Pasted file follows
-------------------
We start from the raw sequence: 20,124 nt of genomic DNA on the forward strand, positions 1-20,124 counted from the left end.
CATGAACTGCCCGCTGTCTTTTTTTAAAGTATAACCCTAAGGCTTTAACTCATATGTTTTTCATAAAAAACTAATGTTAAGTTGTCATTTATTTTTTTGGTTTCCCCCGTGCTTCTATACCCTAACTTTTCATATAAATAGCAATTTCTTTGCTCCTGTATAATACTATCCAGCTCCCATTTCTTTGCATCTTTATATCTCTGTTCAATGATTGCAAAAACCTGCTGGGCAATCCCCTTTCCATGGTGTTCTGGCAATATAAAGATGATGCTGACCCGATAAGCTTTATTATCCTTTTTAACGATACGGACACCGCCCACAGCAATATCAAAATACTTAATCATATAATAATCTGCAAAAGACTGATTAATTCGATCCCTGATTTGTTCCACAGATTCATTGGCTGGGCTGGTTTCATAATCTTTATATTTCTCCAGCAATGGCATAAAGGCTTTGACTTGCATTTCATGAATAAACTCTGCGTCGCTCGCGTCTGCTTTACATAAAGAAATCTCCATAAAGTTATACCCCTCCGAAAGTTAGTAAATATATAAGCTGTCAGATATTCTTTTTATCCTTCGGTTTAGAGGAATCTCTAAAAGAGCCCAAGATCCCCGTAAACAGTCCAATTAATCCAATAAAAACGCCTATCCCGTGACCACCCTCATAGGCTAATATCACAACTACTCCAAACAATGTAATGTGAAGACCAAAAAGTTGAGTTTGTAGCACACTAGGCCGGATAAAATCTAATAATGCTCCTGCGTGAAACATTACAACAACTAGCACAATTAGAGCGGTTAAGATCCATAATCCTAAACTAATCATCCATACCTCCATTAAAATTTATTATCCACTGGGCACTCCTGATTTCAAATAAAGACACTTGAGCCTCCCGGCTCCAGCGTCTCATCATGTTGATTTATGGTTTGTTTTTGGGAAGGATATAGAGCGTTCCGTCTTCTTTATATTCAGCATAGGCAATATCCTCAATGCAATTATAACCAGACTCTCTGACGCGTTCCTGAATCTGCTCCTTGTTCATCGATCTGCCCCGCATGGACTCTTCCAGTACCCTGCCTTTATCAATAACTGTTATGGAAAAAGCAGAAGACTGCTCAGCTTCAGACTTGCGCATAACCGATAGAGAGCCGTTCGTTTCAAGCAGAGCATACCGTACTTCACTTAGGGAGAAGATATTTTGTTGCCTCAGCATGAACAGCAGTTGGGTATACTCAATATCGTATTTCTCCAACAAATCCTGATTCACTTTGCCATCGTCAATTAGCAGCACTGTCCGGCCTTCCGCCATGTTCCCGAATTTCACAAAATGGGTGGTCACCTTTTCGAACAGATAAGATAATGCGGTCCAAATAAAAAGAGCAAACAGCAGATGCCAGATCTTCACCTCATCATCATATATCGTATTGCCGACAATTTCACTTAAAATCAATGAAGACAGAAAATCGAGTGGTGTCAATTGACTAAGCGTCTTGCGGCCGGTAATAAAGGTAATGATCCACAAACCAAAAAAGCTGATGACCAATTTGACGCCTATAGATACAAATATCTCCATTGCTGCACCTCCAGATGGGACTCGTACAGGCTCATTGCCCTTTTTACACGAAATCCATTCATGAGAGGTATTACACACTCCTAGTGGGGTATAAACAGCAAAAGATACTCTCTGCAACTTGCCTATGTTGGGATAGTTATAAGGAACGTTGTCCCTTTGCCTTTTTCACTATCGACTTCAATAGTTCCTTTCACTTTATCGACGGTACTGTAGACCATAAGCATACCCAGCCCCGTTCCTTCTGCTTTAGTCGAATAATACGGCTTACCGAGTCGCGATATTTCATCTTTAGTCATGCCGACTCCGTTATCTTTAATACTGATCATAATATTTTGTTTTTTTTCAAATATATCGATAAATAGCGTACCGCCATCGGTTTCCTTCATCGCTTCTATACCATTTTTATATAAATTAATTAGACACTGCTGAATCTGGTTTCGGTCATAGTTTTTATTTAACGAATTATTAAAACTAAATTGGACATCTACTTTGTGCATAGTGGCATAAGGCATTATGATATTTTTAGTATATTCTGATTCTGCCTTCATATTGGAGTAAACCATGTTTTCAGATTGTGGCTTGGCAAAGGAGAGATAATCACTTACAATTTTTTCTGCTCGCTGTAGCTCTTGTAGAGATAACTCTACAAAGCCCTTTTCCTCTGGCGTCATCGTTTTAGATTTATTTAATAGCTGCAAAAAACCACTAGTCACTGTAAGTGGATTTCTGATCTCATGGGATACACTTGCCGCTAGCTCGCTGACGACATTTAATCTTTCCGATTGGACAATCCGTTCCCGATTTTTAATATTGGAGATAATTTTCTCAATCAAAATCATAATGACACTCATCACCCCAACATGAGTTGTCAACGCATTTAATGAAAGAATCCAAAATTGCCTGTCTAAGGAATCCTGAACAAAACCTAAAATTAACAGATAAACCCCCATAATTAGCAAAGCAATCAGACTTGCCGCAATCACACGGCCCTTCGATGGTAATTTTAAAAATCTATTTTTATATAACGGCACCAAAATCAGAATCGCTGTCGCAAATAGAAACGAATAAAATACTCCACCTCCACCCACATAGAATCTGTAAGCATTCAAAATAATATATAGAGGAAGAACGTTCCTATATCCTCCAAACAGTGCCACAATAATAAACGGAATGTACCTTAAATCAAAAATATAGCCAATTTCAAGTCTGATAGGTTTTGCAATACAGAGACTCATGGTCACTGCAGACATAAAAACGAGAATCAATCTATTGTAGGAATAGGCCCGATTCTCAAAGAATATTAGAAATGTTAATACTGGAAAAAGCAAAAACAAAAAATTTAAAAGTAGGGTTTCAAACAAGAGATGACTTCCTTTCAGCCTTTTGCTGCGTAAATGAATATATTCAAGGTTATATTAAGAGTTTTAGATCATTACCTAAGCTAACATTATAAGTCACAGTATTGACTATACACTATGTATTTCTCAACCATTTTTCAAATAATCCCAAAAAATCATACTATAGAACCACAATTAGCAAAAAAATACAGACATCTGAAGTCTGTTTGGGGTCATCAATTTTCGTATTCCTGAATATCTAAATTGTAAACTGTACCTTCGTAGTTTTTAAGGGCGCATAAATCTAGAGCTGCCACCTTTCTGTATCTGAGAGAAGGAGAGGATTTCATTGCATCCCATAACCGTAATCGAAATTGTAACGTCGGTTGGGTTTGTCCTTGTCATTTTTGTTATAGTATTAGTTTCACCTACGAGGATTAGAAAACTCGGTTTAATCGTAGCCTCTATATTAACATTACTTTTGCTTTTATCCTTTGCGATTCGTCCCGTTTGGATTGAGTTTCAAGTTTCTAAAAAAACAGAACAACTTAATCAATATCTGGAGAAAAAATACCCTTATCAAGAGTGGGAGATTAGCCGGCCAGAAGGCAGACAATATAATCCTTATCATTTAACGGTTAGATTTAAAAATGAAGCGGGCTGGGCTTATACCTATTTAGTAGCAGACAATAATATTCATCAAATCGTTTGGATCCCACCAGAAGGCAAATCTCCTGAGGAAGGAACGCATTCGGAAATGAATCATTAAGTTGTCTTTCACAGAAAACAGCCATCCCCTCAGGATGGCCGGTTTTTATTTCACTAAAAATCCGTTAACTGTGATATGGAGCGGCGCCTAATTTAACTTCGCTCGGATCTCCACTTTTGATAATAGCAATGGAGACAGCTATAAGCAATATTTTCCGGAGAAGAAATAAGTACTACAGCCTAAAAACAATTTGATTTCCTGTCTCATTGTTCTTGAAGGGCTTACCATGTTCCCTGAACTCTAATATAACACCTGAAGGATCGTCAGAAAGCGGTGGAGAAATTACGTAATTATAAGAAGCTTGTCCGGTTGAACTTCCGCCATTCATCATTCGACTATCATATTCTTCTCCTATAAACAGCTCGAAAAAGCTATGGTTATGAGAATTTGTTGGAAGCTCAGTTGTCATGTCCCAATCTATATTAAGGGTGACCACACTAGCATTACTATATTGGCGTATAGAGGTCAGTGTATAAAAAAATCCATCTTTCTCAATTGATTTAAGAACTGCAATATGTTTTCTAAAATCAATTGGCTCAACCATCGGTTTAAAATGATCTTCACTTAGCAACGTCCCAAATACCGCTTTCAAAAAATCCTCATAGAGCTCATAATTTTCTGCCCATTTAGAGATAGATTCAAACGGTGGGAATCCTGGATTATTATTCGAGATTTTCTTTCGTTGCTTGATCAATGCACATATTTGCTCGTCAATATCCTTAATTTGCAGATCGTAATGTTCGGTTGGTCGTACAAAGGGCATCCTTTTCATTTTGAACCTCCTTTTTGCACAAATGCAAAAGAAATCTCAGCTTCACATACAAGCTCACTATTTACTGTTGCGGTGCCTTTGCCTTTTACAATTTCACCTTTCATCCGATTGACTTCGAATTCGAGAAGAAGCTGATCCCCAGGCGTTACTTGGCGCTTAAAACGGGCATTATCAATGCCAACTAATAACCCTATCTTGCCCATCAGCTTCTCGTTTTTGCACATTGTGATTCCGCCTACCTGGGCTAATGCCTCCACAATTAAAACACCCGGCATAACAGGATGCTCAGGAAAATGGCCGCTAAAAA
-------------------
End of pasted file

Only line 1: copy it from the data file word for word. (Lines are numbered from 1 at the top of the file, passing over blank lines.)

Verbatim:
We start from the raw sequence: 20,124 nt of genomic DNA on the forward strand, positions 1-20,124 counted from the left end.